October 09, 2013

Why is it so difficult for Martin Wolf to understand the need for rebalancing the access to bank credit?

Sir, Martin Wolf, October 9, writes about “The pain of rebalancing global growth” but, stubbornly, keeps on refusing to even mention the most important rebalancing act that must occur. And I refer to of course the capital requirements for banks which, as these are risk-weighted, produce a completely imbalanced access to bank credit in favor of the “infallible sovereigns”, housing sector and the AAAristocracy; and thereby discriminates against “The Risky”, the medium and small businesses, the entrepreneurs and start-ups

Why can it be so hard for a seemingly so lucid man like Martin Wolf, to understand that “The Risky” are those who most need access to bank credit in competitive terms, for the real economy to thrive?

Wolf also repeats his mantra of criticizing governments for not taking the opportunity of “ultra-low interest rates for a large expansion of investment”. He still does not understand that since those low interest rates do not include the opportunity costs of all the lending to “The Risky” that has not occurred as a result of the regulators favoring the sovereigns, these nominal rates could, in real terms, be the highest ever.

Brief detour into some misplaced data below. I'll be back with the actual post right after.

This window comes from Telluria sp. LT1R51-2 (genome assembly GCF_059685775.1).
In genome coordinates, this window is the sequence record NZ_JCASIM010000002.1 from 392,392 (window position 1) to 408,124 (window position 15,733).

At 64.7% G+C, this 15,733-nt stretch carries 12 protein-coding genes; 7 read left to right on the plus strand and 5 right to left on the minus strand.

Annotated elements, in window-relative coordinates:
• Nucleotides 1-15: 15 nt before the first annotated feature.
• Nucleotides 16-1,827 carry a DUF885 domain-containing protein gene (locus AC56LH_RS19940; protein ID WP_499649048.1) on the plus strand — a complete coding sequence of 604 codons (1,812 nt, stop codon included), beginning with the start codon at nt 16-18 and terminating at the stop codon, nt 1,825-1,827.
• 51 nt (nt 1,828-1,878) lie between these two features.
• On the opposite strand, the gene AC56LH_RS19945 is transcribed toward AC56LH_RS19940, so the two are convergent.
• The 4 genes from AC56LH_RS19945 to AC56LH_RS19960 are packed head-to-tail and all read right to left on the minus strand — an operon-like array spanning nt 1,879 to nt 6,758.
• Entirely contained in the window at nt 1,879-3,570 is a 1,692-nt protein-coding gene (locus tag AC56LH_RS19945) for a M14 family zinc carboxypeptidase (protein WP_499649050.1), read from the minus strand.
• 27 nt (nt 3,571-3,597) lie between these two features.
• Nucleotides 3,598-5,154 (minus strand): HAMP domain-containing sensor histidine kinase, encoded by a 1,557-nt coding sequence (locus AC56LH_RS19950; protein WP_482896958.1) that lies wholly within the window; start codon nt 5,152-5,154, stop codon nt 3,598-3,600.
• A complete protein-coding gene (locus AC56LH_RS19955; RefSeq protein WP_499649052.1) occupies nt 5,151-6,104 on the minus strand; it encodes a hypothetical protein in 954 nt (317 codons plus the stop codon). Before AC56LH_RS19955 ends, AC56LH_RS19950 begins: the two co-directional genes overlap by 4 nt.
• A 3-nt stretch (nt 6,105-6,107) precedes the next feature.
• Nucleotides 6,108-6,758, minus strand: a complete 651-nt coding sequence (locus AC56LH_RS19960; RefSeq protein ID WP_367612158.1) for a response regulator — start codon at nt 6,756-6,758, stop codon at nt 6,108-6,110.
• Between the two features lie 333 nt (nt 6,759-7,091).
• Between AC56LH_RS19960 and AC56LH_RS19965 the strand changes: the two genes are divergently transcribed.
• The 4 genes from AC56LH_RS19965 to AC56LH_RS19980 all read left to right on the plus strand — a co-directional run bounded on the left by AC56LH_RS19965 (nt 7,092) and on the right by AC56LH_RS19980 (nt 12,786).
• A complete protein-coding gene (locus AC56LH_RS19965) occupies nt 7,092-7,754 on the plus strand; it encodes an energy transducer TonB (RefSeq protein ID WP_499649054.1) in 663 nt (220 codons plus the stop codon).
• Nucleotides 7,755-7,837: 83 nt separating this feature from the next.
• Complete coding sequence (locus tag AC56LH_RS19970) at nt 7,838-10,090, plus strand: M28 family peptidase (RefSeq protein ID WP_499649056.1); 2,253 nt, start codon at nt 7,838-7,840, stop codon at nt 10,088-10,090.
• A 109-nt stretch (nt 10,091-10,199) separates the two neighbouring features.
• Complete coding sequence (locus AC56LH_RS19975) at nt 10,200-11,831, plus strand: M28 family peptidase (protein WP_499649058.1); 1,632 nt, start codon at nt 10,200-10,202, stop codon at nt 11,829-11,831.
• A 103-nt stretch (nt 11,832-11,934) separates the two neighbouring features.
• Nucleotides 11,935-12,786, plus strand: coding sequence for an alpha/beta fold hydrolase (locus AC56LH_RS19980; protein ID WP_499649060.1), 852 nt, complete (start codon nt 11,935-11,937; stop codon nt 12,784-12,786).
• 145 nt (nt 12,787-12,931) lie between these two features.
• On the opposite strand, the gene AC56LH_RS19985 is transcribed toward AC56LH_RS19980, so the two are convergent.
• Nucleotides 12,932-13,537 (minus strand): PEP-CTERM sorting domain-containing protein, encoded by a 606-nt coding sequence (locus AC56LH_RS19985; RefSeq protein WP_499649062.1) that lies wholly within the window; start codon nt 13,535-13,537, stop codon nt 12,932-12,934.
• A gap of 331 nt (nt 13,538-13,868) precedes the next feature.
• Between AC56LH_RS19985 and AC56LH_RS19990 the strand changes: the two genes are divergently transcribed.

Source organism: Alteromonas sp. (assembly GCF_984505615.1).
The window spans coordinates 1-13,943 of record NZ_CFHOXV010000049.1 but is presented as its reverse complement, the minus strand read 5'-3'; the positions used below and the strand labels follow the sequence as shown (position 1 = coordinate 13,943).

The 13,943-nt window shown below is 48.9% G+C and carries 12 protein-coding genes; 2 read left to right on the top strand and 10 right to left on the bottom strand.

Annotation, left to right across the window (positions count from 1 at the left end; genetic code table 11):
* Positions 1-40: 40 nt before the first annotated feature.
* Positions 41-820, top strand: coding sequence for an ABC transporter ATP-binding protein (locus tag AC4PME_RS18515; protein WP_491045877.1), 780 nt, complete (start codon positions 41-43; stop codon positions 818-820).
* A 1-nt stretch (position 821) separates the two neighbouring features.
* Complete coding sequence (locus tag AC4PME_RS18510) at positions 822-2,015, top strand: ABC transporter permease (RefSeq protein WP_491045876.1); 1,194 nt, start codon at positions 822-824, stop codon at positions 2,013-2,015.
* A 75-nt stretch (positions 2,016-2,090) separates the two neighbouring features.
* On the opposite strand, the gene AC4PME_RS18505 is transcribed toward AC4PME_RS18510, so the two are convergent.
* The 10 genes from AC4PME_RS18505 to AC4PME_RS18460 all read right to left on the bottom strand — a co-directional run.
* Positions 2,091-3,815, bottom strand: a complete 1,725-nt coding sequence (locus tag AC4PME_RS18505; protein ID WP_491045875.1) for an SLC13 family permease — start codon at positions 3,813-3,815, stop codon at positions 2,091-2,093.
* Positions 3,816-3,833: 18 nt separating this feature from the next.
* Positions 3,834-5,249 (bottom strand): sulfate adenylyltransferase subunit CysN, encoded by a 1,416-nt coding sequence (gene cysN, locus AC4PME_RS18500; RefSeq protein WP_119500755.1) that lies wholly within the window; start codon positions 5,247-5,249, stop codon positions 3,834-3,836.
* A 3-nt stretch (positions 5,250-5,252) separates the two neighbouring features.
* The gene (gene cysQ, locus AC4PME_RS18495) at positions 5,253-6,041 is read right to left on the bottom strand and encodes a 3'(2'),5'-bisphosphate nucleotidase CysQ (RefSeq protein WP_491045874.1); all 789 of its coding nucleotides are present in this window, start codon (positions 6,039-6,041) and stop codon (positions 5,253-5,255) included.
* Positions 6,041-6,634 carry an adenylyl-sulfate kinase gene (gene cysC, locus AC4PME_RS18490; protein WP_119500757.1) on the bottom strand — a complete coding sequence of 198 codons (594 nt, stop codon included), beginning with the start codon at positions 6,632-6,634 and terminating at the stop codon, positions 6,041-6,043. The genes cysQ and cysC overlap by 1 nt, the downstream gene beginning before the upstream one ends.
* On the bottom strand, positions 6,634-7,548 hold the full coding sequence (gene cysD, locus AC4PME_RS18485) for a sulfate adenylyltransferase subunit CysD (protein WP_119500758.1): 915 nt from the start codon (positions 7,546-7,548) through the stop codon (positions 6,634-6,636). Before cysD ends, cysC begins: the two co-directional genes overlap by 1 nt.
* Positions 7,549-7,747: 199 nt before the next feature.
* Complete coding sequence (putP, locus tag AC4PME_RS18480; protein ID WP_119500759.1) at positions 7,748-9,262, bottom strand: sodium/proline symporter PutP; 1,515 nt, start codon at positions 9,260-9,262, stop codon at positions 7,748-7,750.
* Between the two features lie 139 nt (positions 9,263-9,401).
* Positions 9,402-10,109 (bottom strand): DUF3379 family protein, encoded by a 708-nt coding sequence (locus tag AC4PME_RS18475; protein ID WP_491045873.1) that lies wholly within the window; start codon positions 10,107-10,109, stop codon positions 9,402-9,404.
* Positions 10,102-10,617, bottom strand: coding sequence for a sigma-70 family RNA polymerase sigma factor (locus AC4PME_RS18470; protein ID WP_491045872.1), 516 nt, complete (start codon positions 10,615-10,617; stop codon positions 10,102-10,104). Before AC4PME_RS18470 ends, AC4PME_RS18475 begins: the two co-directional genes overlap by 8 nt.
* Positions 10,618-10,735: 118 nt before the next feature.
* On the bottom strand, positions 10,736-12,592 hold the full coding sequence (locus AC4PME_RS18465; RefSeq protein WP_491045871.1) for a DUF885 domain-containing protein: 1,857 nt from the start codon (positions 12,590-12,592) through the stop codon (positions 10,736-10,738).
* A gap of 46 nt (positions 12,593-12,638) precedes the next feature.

This week Wolf will be doing the rounds in the World Bank and IMF meetings. He could be interested in that, more than 10 years ago, April, 2003, as an Executive Director of the World Bank I formally stated:

"The Basel Committee dictates norms for the banking industry that might be of extreme importance for the world’s economic development. In its drive to impose more supervision and reduce vulnerabilities, there is a clear need for an external observer of stature to assure that there is an adequate equilibrium between risk-avoidance and the risk-taking needed to sustain growth. The World Bank seems to be the only suitable existing organization to assume such a role.

Unfortunately neither the World Bank, nor any other similar institution, wanted to listen… not then, not yet.